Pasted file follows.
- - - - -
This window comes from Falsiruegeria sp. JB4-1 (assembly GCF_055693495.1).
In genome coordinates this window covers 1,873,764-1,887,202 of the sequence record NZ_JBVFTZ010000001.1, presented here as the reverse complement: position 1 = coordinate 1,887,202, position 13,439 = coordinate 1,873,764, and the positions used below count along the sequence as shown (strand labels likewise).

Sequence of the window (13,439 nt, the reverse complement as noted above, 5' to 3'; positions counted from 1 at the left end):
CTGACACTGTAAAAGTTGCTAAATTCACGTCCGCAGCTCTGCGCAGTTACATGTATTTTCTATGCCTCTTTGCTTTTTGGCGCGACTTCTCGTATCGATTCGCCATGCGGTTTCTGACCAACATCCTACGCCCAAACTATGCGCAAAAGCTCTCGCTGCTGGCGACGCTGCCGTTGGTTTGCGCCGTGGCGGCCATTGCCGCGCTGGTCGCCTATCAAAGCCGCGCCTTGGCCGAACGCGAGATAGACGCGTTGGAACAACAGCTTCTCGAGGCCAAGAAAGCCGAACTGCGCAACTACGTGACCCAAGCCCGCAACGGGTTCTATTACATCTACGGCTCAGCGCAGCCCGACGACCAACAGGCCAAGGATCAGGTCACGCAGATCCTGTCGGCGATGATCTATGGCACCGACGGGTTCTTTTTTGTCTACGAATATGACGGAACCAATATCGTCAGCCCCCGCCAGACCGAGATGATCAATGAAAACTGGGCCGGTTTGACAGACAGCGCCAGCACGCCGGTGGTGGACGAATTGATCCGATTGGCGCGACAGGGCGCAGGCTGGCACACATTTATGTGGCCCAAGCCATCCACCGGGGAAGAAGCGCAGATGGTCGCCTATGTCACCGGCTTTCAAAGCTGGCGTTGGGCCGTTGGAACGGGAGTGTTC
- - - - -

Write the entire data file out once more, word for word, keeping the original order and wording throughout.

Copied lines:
This window comes from Falsiruegeria sp. JB4-1 (assembly GCF_055693495.1).
In genome coordinates this window covers 1,873,764-1,887,202 of the sequence record NZ_JBVFTZ010000001.1, presented here as the reverse complement: position 1 = coordinate 1,887,202, position 13,439 = coordinate 1,873,764, and the positions used below count along the sequence as shown (strand labels likewise).

Sequence of the window (13,439 nt, the reverse complement as noted above, 5' to 3'; positions counted from 1 at the left end):
CTGACACTGTAAAAGTTGCTAAATTCACGTCCGCAGCTCTGCGCAGTTACATGTATTTTCTATGCCTCTTTGCTTTTTGGCGCGACTTCTCGTATCGATTCGCCATGCGGTTTCTGACCAACATCCTACGCCCAAACTATGCGCAAAAGCTCTCGCTGCTGGCGACGCTGCCGTTGGTTTGCGCCGTGGCGGCCATTGCCGCGCTGGTCGCCTATCAAAGCCGCGCCTTGGCCGAACGCGAGATAGACGCGTTGGAACAACAGCTTCTCGAGGCCAAGAAAGCCGAACTGCGCAACTACGTGACCCAAGCCCGCAACGGGTTCTATTACATCTACGGCTCAGCGCAGCCCGACGACCAACAGGCCAAGGATCAGGTCACGCAGATCCTGTCGGCGATGATCTATGGCACCGACGGGTTCTTTTTTGTCTACGAATATGACGGAACCAATATCGTCAGCCCCCGCCAGACCGAGATGATCAATGAAAACTGGGCCGGTTTGACAGACAGCGCCAGCACGCCGGTGGTGGACGAATTGATCCGATTGGCGCGACAGGGCGCAGGCTGGCACACATTTATGTGGCCCAAGCCATCCACCGGGGAAGAAGCGCAGATGGTCGCCTATGTCACCGGCTTTCAAAGCTGGCGTTGGGCCGTTGGAACGGGAGTGTTC